Qualcomm Incorporated, through Qualcomm Wireless Reach, Nexleaf Analytics, in collaboration with the Energy and Resources Institute New Delhi (TERI), Project Surya and the UK Department for International Development (DFID) has announced the launch of SootSwap, a mobile application to track the usages and adoption of clean cooking technologies.
The SootSwap mobile app works with special 'clean cookstoves', which aims to help rural and poor families to reduce usage of traditional fuels such as wood and coal as well as cut down smoke emission. These 'clean cookstoves' are available for Rs. 2,700 - Rs. 5,500. There's also option for EMIs (not more than Rs. 150) through local banks.
“Estimates suggest that a family could earn enough money selling carbon credits on the carbon market to directly finance the purchase price of a clean cookstove within two to five years through a loan. However, it is difficult and expensive to verify the reduction in carbon emissions produced by clean cookstoves, making it a challenge to apply carbon credits to the use of improved cooking technologies,” says a press release.
How SootSwap works
SootSwap mainly focusses on monitoring the reduction carbon emissions after the usage of the clean stoves. The SootSwap system includes a mobile phone-based temperature-sensing application and a thermal sensor that connects to a Brew CDMA or Android phone.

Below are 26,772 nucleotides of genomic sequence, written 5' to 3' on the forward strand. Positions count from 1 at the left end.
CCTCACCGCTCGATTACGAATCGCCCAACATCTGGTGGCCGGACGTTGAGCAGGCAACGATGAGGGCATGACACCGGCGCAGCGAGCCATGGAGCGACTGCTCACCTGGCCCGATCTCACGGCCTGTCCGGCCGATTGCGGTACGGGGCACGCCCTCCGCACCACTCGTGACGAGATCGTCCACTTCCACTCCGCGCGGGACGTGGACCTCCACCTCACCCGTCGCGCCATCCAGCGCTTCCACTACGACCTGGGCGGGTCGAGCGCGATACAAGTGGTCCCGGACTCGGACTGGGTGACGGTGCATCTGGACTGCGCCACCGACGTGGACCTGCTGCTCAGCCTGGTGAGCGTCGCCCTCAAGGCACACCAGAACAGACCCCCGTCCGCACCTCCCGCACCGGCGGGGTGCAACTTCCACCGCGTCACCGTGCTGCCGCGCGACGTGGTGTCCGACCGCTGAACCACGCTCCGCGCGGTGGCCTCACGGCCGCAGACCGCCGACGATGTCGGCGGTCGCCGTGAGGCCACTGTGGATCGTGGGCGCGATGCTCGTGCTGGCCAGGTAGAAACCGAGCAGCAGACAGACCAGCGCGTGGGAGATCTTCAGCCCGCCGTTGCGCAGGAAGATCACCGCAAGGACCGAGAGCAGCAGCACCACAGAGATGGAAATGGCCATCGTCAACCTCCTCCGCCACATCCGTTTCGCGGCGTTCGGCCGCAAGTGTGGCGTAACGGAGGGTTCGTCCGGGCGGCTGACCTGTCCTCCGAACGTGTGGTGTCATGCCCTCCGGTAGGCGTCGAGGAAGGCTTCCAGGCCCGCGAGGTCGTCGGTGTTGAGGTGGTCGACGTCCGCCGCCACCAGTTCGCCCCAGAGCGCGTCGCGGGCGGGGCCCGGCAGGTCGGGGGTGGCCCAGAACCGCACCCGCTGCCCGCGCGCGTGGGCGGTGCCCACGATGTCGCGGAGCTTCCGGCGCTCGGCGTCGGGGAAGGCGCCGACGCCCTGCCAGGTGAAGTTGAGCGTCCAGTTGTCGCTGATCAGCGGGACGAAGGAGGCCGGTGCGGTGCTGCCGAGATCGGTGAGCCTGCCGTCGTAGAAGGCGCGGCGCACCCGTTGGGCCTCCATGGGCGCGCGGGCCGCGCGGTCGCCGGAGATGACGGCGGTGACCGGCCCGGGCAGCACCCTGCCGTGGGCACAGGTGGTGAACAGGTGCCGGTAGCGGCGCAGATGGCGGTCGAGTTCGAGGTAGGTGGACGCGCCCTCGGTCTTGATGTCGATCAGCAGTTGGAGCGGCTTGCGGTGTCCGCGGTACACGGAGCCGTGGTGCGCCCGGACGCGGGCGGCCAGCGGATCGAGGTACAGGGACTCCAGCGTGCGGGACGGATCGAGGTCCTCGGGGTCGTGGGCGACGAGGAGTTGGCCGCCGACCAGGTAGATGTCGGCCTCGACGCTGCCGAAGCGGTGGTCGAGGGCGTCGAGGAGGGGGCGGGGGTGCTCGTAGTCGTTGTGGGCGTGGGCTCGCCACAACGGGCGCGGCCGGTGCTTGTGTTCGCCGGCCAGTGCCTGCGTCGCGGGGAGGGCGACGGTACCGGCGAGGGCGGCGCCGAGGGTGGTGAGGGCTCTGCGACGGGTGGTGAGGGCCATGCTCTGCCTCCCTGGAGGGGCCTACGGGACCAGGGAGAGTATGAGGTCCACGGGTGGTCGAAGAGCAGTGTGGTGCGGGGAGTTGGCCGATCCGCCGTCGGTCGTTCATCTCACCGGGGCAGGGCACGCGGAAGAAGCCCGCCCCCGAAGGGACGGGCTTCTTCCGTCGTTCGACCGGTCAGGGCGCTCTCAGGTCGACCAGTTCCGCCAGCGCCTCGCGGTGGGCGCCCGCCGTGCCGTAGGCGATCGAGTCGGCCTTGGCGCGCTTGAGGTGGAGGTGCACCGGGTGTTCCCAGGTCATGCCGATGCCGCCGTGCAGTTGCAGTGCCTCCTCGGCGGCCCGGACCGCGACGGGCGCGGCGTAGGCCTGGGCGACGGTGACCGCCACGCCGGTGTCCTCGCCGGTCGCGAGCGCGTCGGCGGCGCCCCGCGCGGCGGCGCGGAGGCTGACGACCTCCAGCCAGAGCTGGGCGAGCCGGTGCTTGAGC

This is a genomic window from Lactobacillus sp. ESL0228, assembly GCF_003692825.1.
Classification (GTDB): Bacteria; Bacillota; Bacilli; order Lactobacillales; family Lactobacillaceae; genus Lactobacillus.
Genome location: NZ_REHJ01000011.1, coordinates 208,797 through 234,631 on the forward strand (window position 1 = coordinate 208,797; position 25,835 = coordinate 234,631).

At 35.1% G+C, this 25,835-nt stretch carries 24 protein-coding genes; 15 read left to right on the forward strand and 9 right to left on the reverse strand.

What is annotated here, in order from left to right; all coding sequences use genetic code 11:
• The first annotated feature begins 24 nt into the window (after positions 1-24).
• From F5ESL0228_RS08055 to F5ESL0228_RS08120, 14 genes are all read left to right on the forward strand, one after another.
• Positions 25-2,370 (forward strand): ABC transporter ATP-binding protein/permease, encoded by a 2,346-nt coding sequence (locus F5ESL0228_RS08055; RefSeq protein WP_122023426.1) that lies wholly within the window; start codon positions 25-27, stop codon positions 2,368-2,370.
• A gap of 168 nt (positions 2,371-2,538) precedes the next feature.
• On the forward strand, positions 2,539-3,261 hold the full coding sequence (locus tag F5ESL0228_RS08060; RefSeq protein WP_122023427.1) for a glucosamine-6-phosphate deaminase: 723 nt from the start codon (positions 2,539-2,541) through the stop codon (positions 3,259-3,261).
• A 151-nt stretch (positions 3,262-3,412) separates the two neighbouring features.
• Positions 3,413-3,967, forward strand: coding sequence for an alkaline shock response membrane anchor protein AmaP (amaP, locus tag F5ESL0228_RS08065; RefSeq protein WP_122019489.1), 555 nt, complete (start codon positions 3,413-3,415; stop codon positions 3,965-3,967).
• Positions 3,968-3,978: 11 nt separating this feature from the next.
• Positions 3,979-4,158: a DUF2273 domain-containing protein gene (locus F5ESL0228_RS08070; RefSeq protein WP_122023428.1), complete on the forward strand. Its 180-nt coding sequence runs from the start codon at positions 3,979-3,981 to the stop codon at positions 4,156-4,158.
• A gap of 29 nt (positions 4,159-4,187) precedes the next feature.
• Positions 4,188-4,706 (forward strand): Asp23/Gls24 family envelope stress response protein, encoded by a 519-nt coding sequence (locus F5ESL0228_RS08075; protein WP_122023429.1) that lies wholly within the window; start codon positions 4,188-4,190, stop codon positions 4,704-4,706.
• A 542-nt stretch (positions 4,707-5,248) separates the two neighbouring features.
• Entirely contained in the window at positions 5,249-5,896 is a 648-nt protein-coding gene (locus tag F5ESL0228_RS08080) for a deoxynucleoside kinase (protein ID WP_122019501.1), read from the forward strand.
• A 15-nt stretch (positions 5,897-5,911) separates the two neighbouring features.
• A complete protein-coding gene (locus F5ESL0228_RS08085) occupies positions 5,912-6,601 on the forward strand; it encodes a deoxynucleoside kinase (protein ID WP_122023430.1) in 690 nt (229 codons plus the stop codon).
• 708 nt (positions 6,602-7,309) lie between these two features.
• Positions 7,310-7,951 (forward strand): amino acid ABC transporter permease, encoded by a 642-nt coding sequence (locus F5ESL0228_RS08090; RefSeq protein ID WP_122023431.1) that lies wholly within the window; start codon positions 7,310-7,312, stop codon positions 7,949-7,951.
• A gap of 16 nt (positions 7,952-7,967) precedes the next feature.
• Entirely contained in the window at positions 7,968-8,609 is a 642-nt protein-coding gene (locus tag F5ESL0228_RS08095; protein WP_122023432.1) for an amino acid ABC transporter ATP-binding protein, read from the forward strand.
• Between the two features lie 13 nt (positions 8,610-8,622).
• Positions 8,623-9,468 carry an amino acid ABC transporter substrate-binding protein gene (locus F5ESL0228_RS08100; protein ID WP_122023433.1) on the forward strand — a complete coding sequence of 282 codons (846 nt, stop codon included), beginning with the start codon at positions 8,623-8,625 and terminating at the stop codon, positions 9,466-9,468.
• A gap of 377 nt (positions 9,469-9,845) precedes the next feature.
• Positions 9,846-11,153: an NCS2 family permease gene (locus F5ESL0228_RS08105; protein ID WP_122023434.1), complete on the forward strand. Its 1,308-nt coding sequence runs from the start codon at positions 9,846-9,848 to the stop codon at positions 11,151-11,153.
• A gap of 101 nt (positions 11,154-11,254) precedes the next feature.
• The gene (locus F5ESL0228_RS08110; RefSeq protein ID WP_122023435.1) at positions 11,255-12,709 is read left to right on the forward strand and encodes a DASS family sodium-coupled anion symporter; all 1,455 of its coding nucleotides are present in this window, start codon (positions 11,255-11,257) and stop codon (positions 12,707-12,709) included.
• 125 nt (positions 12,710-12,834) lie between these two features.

Each time the cookstove is fired up, the temperature increase activates the sensor. This temperature data is then wirelessly uploaded from the cellphone to a server where it is analyzed to indicate the number of times a stove is used and the duration of each use, enabling remote verification of stove usage.
To reach 2000 households
A successful pilot project involving more than 100 rural families in villages Jagdishpur, Uttar Pradesh, was conducted. In the next phase, SootSwap will be used with Project Surya’s2 Climate Credit Pilot Project, known as C2P2. The pilot phase of the initiative will include provision of clean cookstoves in 2,000 households.
Shawn Covell (Qualcomm, VP, Government Affairs), Dr Leena Srivastava (Executive Director Operations, TERI), Dr Nithya Ramanathan (President and Co-Founder Nexleaf Analytics), Greg Briffa (Team Leader, Energy and Growth Unit DFID Greg), and Dr Ibrahim Rehman (Director, Social Transformation Division, TERI)
Key questions unanswered
Despite a lot of effort behind the project, the stakeholders involved in the initiative seem to have not considered many key points before the implementation:
Cost of the phone/smartphone and stove has to borne by the end user – which isn't very encouraging, considering most of the target users are economically backward.
The cost difference between the clean stove and normal gas connection (with stove) is very less, (around Rs. 1,000-2,000). The government already subsidises kerosene for the economically weaker classes.
The clean cookstoves come with electronic devices, which require charging as well as maintenance. However, there's provision of solar batteries, but is likely to cost extra.
Data usage is variable and the cost has to borne by the end user. The stakeholders plan to partner with telecom operators to work on that part in the near future.
There's no partnership with the state governments – that could have helped the project reach out to a larger of people.
What do you think of the SootSwap mobile app? Will it help increase adoption of clean cooking technologies in the country? Let us know in the comments section below: